In particular, an ion exchange resin for use herein may be a water-insoluble organic or inorganic matrix material having covalently bound functional groups that are ionic or capable of being ionized under appropriate conditions. The organic matrix may be synthetic (e.g., polymers or copolymers or acrylic acid, methacrylic acid, sulfonated styrene or sulfonated divinylbenzene) or partially synthetic (e.g., modified cellulose or dextrans). The inorganic matrix may be, for example, silica gel modified by the addition of ionic groups. Most ion exchange resins are cross-linked by a crosslinking agent, such as divinylbenzene.

Ion exchange resins for use herein may be categorized into four main types depending on their functional groups: strongly acidic (e.g., sulfonic acid groups); strongly basic (e.g., trimethylammonium groups); weakly acidic (e.g., carboxylic acid groups); and weakly basic (e.g., amino groups).

In some embodiments, for instance, an acidic resin may be employed. The acidic resin may be combined with a basic drug to form a complexate. Examples of acidic resins that can be combined with basic drugs include, but are not limited to, partially neutralized poly(acrylic acid), crosslinked acrylic acid copolymers (such as Indion 414), sodium polystyrene sulfonate (such as Amberlite IRP-69), copolymers of methyacrylic acid crosslinked with divinylbenzene (such as Amberlite IRP-64), and polacrilin potassium.

Examples of basic drugs that can be combined with any of the acidic resins set forth above include, but are not limited to, levobetaxolol hyrdrochloride, roxithromycin, dicyclomine hydrochloride, montelukast sodium, dextromethorphan hydrobromide, diphenhydramine hydrochloride, orbifloxacin, ciprofloxacin, enoxacin, grepafloxacin, levofloxacin, lomefloxacin, nalidixic acid, acycloguanosine, tinidazole, deferiprone, cimetidine, oxycodone, remacemide, nicotine, morphine, hydrocodone, rivastigmine, propanolol, betaxolol, chlorpheniramine, and paroxetine.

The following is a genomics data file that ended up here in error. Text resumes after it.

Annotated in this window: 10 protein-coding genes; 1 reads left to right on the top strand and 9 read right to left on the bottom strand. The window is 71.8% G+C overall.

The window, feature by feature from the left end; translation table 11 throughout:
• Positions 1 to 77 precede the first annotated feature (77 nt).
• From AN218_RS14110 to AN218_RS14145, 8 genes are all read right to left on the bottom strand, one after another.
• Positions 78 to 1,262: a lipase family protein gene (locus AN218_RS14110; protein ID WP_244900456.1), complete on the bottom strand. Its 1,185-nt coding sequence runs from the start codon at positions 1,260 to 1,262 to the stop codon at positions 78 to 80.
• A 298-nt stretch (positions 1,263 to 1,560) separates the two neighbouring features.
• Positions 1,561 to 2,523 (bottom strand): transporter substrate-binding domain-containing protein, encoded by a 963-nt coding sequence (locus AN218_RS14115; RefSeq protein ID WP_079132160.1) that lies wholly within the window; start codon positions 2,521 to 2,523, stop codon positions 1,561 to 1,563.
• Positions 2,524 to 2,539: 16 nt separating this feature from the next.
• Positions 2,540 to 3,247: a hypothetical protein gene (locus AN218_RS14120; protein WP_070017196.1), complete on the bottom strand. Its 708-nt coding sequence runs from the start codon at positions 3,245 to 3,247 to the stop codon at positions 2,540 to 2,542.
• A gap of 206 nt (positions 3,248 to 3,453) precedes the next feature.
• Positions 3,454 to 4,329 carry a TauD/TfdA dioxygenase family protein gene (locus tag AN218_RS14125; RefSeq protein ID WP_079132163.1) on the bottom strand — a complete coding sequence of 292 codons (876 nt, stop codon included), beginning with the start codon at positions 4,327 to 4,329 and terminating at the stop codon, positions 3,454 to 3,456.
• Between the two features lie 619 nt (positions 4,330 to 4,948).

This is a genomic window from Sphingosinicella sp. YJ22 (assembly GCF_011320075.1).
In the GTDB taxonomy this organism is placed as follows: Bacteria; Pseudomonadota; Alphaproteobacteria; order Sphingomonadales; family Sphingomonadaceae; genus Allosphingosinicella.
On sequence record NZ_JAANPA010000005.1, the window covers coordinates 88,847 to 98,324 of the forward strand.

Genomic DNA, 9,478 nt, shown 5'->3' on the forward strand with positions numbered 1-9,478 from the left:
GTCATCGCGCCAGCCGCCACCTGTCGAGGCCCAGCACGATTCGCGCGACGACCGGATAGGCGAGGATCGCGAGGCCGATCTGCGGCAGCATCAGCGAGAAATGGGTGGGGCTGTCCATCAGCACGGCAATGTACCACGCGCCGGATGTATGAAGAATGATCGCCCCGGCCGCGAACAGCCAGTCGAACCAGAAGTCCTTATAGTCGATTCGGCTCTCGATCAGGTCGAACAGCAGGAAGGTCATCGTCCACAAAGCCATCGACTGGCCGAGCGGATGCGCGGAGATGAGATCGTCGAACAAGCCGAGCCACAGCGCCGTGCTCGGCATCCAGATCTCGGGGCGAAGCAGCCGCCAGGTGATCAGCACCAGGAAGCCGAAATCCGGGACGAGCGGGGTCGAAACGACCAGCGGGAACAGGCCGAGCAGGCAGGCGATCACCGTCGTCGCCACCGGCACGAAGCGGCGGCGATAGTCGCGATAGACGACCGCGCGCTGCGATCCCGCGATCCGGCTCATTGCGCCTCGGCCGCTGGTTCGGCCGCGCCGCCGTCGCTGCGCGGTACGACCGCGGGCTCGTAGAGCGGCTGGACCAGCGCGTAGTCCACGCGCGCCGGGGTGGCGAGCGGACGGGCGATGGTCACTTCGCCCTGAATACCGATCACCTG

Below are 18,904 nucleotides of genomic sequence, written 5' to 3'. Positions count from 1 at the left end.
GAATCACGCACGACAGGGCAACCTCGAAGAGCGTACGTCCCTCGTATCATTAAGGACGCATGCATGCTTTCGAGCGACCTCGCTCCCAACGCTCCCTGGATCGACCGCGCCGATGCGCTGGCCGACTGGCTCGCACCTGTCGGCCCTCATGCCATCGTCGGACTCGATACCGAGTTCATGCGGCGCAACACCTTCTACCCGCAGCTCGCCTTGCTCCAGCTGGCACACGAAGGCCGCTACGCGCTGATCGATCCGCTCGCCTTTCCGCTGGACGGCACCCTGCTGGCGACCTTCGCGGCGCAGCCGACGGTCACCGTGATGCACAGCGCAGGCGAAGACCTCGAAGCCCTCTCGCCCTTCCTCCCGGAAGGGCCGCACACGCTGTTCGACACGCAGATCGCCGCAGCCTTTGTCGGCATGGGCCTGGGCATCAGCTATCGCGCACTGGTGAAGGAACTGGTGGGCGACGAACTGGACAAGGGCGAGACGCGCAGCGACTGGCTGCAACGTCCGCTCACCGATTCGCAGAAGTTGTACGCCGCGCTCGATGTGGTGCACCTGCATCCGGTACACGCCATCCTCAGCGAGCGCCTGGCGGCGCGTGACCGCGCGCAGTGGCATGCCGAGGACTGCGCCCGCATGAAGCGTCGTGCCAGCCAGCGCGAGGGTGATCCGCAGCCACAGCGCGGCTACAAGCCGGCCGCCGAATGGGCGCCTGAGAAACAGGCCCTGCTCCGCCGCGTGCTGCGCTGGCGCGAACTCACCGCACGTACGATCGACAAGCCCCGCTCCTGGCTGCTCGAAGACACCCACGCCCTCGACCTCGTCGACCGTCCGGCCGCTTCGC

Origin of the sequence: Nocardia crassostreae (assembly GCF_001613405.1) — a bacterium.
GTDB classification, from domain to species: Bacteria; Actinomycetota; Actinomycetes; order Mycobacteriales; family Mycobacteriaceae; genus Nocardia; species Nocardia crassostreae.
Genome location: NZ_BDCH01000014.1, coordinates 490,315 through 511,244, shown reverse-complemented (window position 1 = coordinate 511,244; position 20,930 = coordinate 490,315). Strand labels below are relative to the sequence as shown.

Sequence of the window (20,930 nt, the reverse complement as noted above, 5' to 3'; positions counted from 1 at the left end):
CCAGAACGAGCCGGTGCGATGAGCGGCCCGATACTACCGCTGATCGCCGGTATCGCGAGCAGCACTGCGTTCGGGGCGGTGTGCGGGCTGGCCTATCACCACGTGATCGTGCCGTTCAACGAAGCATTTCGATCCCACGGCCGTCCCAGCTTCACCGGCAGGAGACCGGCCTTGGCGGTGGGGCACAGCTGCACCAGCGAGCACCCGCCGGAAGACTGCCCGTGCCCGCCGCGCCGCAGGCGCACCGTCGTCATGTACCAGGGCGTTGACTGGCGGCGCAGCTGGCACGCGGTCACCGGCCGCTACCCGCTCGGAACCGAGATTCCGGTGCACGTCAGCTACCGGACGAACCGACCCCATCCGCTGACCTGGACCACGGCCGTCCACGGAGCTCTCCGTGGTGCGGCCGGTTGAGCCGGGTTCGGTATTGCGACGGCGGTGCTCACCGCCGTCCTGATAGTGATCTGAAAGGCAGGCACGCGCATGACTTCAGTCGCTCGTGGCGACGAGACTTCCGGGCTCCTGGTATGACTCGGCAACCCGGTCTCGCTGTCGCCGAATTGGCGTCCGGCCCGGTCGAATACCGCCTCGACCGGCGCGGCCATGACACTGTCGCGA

In some embodiments, a basic resin may be employed. The basic resin may be combined with an acidic drug to form a complexate. Examples of basic resins that can be used to form complexates include, but are not limited to, polyvinylpyrrolidone, polylysine, polyarginine, and polyhistidine.

Examples of acidic drugs that can be combined with any of the basic resins set forth above include, but are not limited to, nicotinic acid, mefanamic acid, indomethacin, diclofenac, repaglinide, ketoprofen, ibuprofen, valproic acid, lansoprazole, ambroxol, omeprazole, acetaminophen, topiramate, amphotericin B, and carbemazepime.

In some other embodiments, the complexing agent may rely on weak bonding forces, such as Van der Waals forces or hydrogen bonding, to form a complexate with an initial active. Such complexing agents may include caged molecules, such as cyclodextrins. Cyclodextrins generally are cyclic oligosaccharides composed of alpha-D-glucopyranose units. Common cyclodextrins include alpha-, beta- and gamma-cyclodextrins, which contain 6, 7 and 8 glucose units, respectively. Cyclodextrins have a toroidal shape with a generally hydrophobic interior cavity and a generally hydrophilic exterior, which imparts water-solubility to the molecule. This characteristic allows cyclodextrins to form inclusion complexes, i.e., host-guest complexes, with hydrophobic molecules to increase the water-solubility thereof. More specifically, guest molecules interact with the interior cavity of the cyclodextrin to become entrapped and form a stable association therewith. Due to the hydrophilic exterior of the cyclodextrin, the inclusion complex is water-soluble, thereby increasing the release of poorly soluble drugs complexed therewith.

Examples of such complexing agents include, but are not limited to, alpha-cyclodextrin, beta-cyclodextrin, gamma-cyclodextrin and derivatives of cyclodextrins, such as hydroxyalkylated cyclodextrins. Examples of drugs that can be combined with this type of complexing agent are many and are determined by the fit of the drug within the complexing agent, e.g., cyclodextrin. For example, anthracyclines form good complexes with gamma-cyclodextrin. Complexes of other cyclodextrins are described in U.S. Pat. No. 4,727,064, which is incorporated herein by reference in its entirety.